- Katharine Hesmer
DAY 28 | January 10, 2022
"The Pond" at Norman's to the West side of Norman's Cay, Exumas, Bahamas
KORKZcrew is the blue dot on the map.
Woke up to another overcast day in this nicely protected anchorage known as "The Pond" at Norman's Cay. There's not much to see or do here, but that's completely ok with us as we've got work to catch up on, and it's nice to not have anywhere we HAVE to be by a certain day or time. It's also wonderful to have a reprieve from bobbing around. I cannot overstate the perk of finding a flat anchorage.
One thing I put together before we left home that seems to be working fairly well is a pancake pre-mix recipe I found online that mimics the premixes you can buy at the grocery store, but instead of adding water, you add milk and an egg. An inexpensive alternative that simplifies the process, and Skeet seems to like them. I guess anything drowning in syrup is pretty much a kid's dream breakfast. 😂 It could probably be a piece of cardboard as far as he's concerned and he'd be fine. (Kind of LOOKS like cardboard in that picture come to think of it. 😳) The boxed milk is another thing I tried to stock up on for obvious reasons, and it's really nice to have a backup supply in one of our hatches in the floor of KORKZcrew so you don't have to worry about it going bad in the fridge.
We started the day with basic chores and more efforts at getting organized. I guess it's a constant struggle. I remember reading a blurb a long time ago that said housework is like threading beads on a string with no knot at the end. Pretty much! Luckily though, Steve is always close by to offer assistance. 🙄
After all of the rain we've had off and on for a few days, we needed to run the dinghy to remove the water it's accumulated. Ron gave that job to Skeet, who's got a lot of experience driving the dinghy and even has his NC boater's license, which is a requirement for anyone operating a vessel over 10 hp on North Carolina waterways. He has not drained the dinghy before, which is not a difficult task, but it can require a bit of dexterity when replacing the plug while underway. You'll hear Ron encouraging Skeet to be mindful of his steering in this video. I keep thinking about everything Skeet is learning on this trip and I cannot help but smile. He's such a willing "student", too. . . eager to help, and receptive to input.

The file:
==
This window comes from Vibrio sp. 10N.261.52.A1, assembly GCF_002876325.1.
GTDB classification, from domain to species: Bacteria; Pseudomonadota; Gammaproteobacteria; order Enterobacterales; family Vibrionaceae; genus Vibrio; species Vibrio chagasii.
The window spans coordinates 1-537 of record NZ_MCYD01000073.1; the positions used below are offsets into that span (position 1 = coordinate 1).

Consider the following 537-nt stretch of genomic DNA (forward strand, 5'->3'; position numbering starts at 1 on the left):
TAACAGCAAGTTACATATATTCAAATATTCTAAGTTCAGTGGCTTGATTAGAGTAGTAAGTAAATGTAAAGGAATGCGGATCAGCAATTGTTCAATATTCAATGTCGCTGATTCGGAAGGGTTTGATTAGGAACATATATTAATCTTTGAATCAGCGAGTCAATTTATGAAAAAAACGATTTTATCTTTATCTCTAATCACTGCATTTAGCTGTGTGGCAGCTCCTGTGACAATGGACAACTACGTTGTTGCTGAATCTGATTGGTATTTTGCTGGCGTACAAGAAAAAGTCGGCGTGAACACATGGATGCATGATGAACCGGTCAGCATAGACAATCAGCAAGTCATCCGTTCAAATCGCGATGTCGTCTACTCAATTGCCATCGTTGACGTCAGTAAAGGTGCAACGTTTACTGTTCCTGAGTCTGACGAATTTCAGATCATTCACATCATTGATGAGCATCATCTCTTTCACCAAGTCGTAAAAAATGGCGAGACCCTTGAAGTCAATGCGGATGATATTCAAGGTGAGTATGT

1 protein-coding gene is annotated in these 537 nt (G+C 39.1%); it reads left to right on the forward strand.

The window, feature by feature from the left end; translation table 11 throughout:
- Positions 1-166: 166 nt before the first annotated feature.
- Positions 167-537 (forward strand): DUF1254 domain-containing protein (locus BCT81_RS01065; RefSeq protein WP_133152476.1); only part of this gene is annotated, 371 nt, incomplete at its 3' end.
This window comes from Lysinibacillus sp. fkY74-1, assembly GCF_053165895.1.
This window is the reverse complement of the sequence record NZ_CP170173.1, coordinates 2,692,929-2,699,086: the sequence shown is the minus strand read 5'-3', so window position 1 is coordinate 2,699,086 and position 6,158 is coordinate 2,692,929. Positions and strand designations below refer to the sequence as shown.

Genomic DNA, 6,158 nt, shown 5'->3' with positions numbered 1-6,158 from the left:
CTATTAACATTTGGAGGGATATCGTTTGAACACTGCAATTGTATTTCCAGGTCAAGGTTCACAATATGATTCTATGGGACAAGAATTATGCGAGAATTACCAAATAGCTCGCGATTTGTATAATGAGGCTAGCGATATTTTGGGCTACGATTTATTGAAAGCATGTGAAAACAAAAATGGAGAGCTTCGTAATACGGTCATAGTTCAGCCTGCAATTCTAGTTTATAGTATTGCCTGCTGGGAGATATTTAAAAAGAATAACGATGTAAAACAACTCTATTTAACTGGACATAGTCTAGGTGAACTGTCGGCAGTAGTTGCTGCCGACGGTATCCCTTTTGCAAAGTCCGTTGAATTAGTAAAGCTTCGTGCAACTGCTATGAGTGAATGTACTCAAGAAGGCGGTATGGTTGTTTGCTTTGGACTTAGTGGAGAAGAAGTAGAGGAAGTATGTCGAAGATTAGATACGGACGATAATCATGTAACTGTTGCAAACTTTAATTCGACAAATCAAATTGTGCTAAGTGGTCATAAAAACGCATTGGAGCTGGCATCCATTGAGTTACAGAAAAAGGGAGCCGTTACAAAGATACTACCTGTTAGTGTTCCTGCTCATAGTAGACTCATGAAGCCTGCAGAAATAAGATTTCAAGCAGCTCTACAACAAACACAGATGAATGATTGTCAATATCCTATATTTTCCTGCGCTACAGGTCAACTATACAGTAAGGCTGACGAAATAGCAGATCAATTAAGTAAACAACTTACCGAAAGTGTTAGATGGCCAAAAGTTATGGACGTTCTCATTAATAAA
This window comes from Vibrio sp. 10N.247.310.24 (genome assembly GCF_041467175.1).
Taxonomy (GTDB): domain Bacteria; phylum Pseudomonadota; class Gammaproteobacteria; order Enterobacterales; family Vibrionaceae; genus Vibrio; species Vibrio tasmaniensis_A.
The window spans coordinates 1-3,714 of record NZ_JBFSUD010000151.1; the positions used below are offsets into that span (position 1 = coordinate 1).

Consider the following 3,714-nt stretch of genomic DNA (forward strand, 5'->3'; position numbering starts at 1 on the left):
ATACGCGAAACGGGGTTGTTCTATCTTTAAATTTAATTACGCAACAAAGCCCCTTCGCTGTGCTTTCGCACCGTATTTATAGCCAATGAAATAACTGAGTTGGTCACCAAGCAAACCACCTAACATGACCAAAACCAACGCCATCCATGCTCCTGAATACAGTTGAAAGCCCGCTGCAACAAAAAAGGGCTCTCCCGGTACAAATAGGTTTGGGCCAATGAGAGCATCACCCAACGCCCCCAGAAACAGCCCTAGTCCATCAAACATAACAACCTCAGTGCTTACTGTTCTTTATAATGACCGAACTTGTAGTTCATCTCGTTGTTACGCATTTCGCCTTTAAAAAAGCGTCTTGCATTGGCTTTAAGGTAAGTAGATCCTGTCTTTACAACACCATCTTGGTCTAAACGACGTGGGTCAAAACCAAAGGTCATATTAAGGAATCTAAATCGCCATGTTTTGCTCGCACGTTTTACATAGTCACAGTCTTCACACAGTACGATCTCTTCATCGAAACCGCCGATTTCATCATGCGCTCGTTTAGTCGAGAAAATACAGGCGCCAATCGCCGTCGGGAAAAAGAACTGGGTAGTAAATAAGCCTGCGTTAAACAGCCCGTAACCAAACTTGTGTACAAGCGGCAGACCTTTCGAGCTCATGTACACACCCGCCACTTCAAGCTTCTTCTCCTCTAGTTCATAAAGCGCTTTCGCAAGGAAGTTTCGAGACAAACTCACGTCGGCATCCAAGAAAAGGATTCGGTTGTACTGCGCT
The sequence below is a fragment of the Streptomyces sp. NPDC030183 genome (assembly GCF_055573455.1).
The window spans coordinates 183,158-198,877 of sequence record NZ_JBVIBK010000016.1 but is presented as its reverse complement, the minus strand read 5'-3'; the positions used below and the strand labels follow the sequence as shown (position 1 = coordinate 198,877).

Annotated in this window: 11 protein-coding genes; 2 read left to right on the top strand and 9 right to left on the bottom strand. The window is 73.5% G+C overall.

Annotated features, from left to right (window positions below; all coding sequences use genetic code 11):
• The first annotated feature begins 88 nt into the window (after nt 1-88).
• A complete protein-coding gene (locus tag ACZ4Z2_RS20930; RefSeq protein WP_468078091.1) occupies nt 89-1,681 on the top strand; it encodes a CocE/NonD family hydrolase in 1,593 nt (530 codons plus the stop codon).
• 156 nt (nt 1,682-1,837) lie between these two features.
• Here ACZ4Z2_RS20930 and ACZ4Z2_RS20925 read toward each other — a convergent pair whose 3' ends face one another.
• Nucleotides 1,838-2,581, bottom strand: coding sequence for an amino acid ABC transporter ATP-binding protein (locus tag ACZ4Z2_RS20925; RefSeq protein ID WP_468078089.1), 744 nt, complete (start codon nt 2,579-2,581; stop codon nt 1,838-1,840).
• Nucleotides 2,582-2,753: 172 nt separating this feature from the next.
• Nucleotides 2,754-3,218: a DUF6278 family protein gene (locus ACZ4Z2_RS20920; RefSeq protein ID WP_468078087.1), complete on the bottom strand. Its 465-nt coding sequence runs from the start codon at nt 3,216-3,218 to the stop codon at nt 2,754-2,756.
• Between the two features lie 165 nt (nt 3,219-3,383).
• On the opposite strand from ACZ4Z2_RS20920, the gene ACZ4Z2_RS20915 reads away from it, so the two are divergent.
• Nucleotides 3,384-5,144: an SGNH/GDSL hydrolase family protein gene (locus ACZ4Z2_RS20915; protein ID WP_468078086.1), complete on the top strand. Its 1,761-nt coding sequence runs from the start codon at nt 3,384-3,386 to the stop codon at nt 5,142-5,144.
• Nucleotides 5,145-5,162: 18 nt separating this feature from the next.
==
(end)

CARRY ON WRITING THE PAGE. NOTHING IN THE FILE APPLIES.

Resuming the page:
Once Skeet successfully drained all of the water, he came back to pick up his dad, and the two of them went exploring. When we entered The Pond the other day, Skeet had consulted The Waterway Guide where it mentions two caves you pass on the way to your anchorage, so Ron and Skeet decided they'd go back and investigate. I'm not sure that they found anything terribly interesting there, but it was a nice chance for them to get a change of scenery and some fresh air.
Ron and Skeet had another powwow this afternoon about next steps, and decided we'd go ahead and move KORKZcrew to the west side of Norman's Cay and try a different anchorage. The weather outlook still looks fairy iffy, but we thought based on the wind direction that we might be in good shape.
Do you get the impression they're getting sick of my picture taking?!
We pulled up anchor and made our way back out of The Pond's super skinny entrance. This time, the ocean chop wasn't nearly as bad as it had been on the day of our arrival. Thank goodness for small favors.
Today as we made our way south and west around the island, we passed by a popular tourist attraction and snorkeling spot, which is a sunken airplane thought to be part of the cartel that was using Norman’s as a smuggling base years ago, and flying planes full of cocaine to the US. You may already be aware of Norman's rather seedy past, but it's wild to think about it now, especially as you stare at this gorgeous, unassuming and non-threatening setting.
This is a drone picture I took in 2019, when we chartered a catamaran out of Nassau with our good buddies George & Christine Reddin . It makes for some pretty interesting snorkeling - and story telling!
“Norman’s Cay was used as a stopping point for drug transportation between Colombia and the US in the late 70’s and early 80’s. The operation was headed by Carlos Lehder of the Medellin Cartel. There are all kinds of relics of Lehder’s reign throughout the island, probably one of the most apparent is a plane wreck in the shallows of Norman’s Cay’s cut. It’s a popular spot to snorkel and there’s a lot of speculation about the crash.”
Passing by the southern tip of Norman's Cay, where the plane wreckage is located
Our new anchorage is just offshore from MacDuff's cottages and restaurant, and looks pretty charming from the water. We're hoping to have a chance to walk on the beach tomorrow and check out our new surroundings.
Night night, Norman's!
1 hour underway; 6 nautical miles traveled